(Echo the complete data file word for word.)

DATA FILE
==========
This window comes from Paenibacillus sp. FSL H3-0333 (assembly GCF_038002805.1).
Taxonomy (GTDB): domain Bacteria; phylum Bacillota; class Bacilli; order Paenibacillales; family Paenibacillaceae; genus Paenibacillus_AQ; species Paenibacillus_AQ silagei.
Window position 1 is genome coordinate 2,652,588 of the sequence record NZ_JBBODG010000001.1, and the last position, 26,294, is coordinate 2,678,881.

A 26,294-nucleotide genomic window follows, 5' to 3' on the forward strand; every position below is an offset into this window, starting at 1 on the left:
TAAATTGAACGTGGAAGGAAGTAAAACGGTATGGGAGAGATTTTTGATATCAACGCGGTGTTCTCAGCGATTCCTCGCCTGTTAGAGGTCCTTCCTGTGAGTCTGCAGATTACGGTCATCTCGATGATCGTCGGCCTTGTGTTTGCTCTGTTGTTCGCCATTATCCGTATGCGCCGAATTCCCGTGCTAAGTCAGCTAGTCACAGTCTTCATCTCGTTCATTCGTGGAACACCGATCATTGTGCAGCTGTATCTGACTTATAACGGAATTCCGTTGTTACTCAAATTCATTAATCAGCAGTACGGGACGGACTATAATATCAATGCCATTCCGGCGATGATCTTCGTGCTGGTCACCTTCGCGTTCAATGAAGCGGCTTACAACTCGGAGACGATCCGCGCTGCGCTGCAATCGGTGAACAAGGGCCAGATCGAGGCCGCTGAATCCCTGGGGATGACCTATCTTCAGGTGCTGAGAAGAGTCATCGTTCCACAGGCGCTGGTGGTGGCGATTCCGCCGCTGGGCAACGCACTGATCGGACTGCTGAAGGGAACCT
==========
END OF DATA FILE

This window comes from Paenibacillus sp. FSL H3-0333 (assembly GCF_038002805.1).
Taxonomy (GTDB): domain Bacteria; phylum Bacillota; class Bacilli; order Paenibacillales; family Paenibacillaceae; genus Paenibacillus_AQ; species Paenibacillus_AQ silagei.
Window position 1 is genome coordinate 2,652,588 of the sequence record NZ_JBBODG010000001.1, and the last position, 26,294, is coordinate 2,678,881.

A 26,294-nucleotide genomic window follows, 5' to 3' on the forward strand; every position below is an offset into this window, starting at 1 on the left:
TAAATTGAACGTGGAAGGAAGTAAAACGGTATGGGAGAGATTTTTGATATCAACGCGGTGTTCTCAGCGATTCCTCGCCTGTTAGAGGTCCTTCCTGTGAGTCTGCAGATTACGGTCATCTCGATGATCGTCGGCCTTGTGTTTGCTCTGTTGTTCGCCATTATCCGTATGCGCCGAATTCCCGTGCTAAGTCAGCTAGTCACAGTCTTCATCTCGTTCATTCGTGGAACACCGATCATTGTGCAGCTGTATCTGACTTATAACGGAATTCCGTTGTTACTCAAATTCATTAATCAGCAGTACGGGACGGACTATAATATCAATGCCATTCCGGCGATGATCTTCGTGCTGGTCACCTTCGCGTTCAATGAAGCGGCTTACAACTCGGAGACGATCCGCGCTGCGCTGCAATCGGTGAACAAGGGCCAGATCGAGGCCGCTGAATCCCTGGGGATGACCTATCTTCAGGTGCTGAGAAGAGTCATCGTTCCACAGGCGCTGGTGGTGGCGATTCCGCCGCTGGGCAACGCACTGATCGGACTGCTGAAGGGAACCT